“The locusts looked like horses prepared for battle.  On their heads they wore something like crowns of gold, and their faces resembled human faces.”  Revelation 9:7 The important point to notice here, is the comparison or analogy.

The locusts looked like horses, but they aren’t horses!  They don’t symbolize horses either, for if they did, the scripture would clearly define the meaning of the symbol with relevant scripture.

  1. Literal language

“And I saw a beast coming out of the sea.  He had ten horns and seven heads… and on each head a blasphemous name.”  Revelation 13:1

The number 10 and the number 7 are literal.  The horns and heads are symbolic for they are discussed and explained in Revelation 17.  Numbers in Bible prophecy are always literal and real.  What they refer to may be symbolic.  In this case the heads and horns are symbolic because the symbols are later explained.

Sometimes mixed up

One thing that makes interpretation difficult is that language types are sometimes mixed in the same sentence!  Notice this one:

“The great city split into three parts, and the cities of the nations collapsed…” Revelation 16:19 Remember the verse used earlier?  “The woman you saw is the great city that rules over the kings of the earth.”  Revelation 17:3-6

From 17:18 we learned that “great city” is the woman called Babylon.  In 16:19, we learned that the great city (symbolically Babylon) is split into three parts at the second coming of Jesus while the (literal) cities of the nations collapsed.

How can we tell which type of language is being used?  How can we know if a term is literal, symbolic or analogous?  Since mixing or using terms can result in bizarre interpretations, we must be very careful.  We need a set of rules to govern our methods of interpretation.

Rules of interpretation

The rules we use for interpretation of Revelation naturally affect our conclusions.  Anytime we change the rules, we change the conclusions.  Since the Bible does not specifically state the rules of interpretation, we must scan the Bible to discover certain principles of prophetic interpretation that are trustworthy.  The first step in this process is to identify the various types of prophecy:

Five types of prophecy

The Bible presents a minimum of five types of prophecy.  These include:

1.      Messianic prophecies
These prophecies specifically relate to the person of Jesus in either His first or Second coming.  Two examples of Messianic prophecy are found in Isaiah 53 Psalm 22.

2.      Judaic prophecies
These prophecies predicted the prosperity or destruction of Israel.  Promises and threatening is alike included.  These prophecies have conditional elements in them most of the time. A good example of this type of prophecy is found in Deuteronomy 28.  These prophecies contain object lessons for all generations of people, for God’s beneficent relationship with man is clearly revealed.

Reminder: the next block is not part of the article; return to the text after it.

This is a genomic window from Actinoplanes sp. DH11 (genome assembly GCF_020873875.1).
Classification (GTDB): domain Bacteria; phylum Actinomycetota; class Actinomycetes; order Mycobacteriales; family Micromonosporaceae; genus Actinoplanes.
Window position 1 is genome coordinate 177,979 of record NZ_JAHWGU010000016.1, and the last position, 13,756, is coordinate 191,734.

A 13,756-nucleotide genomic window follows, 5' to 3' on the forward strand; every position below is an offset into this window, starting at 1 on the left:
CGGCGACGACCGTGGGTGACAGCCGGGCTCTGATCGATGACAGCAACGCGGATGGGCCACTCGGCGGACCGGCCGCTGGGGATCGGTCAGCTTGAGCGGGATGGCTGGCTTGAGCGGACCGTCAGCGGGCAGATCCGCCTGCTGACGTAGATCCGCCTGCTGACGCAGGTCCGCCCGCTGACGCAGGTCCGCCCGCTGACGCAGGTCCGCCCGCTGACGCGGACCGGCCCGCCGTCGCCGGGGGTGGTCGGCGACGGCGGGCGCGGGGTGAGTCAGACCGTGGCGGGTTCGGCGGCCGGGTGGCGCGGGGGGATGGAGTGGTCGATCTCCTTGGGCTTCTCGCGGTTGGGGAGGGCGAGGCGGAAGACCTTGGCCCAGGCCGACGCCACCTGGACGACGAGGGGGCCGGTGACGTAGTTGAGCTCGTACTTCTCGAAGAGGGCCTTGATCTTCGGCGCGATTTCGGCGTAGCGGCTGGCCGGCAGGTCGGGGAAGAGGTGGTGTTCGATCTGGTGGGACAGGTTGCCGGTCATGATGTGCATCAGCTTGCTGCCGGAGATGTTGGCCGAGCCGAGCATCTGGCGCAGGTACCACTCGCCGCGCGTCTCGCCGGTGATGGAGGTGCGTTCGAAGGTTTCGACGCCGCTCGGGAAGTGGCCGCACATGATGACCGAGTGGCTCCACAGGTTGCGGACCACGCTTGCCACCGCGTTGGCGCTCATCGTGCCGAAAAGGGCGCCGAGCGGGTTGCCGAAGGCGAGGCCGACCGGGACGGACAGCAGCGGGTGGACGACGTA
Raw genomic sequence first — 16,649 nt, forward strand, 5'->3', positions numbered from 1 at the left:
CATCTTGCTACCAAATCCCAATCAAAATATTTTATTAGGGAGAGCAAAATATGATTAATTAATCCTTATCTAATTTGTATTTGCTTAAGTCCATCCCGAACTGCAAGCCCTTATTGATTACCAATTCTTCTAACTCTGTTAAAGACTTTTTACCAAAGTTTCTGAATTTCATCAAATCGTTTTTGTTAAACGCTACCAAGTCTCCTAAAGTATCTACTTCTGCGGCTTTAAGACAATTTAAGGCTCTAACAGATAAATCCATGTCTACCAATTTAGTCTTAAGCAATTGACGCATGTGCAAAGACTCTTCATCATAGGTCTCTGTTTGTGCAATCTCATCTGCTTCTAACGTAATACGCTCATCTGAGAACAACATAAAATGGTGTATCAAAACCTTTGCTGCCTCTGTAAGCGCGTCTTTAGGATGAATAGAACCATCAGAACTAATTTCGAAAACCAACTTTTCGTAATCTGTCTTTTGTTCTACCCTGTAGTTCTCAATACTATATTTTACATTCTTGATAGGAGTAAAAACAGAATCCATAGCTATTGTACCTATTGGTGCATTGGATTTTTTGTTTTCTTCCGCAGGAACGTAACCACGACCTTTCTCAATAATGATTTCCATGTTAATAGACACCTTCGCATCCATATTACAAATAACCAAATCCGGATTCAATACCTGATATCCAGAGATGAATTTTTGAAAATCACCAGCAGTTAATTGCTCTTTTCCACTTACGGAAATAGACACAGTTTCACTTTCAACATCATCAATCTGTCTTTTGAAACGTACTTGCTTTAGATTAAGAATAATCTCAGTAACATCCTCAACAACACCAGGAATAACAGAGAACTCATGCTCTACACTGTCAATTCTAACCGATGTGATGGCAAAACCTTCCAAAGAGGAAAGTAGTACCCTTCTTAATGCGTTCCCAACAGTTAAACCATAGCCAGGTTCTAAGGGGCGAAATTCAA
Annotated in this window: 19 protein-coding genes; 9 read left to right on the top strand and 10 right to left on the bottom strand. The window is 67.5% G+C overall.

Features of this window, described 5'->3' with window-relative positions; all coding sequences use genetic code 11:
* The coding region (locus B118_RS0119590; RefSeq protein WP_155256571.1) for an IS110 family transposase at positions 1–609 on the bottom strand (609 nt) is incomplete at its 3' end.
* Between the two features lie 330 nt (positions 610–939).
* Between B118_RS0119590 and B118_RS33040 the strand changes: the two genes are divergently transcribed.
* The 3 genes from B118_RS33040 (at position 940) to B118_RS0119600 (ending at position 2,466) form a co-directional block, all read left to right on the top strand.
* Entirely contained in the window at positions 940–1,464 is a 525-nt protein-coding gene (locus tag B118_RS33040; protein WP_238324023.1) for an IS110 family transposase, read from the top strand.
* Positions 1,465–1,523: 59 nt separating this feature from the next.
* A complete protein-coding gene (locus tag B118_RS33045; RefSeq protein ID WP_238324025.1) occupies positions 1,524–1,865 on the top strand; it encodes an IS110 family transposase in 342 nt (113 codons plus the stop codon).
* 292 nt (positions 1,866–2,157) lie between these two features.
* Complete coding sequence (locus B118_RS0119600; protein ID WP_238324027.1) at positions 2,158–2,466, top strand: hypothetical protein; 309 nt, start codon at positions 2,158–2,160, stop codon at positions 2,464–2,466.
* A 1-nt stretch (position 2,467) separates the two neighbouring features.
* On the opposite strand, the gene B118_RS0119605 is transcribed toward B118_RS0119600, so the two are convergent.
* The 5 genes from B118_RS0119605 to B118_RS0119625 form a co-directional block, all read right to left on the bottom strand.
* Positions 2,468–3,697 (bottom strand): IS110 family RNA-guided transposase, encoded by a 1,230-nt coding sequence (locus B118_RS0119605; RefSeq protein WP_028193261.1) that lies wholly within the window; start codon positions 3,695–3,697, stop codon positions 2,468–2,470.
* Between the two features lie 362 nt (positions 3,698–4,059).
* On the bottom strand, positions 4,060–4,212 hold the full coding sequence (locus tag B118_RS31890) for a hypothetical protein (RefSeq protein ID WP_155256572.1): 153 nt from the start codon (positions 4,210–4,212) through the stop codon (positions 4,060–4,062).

3.      Day of the Lord prophecies
These prophecies are scattered throughout scripture and relate to the vindication of God and/or His people.  These prophecies have parallel applications for they demonstrate of God and /or the vindication of His people in a contemporary setting as well as a future time.  For example, Isaiah 24 and Ezekiel 7 can be seen as parallels of final days of Israel’s history and the earth’s history.  Sometimes, “Day of the Lord” prophecies have conditional elements embedded in them. Matthew 24 is also considered to be a “Day of the Lord” prophecy.  The Prophecy concerning the end of Jerusalem in 70 A.D. and the end of the world  mingled together because there are ominous parallels.

4.      Local prophecies
Local prophecies apply to specific people, places and times. For example, the prophecy concerning Nineveh is a local prophecy.  Local prophesies usually require a “local prophet” or messenger to explain or proclaim the prophecy.  In the case of Nineveh, Jonah was the local prophet.

5.      Apocalyptic prophecies
Apocalyptic prophecy is defined as structural prophecy; that is, prophecy that that outlines a specific sequence of events that relates to or culminates with the end of the world.  Both the fulfillment and sequence of apocalyptic prophecy are unconditional.  A clear example of this type prophecy can be found in Daniel 2. Nebuchadnezzar’s dream outlined a sequence of kingdoms.  In Revelation, sequence and structure are defined by numeric order; i.e., trumpets 2 occurs after after trumpet 1. Apocalyptic prophecies sometimes have conditional elements within there structure relating to fulfillment.  For example, the winds of destruction are held back in revelation 7:3 until the servants of God are sealed.  That the winds will blow in unconditional; when they blow is conditional.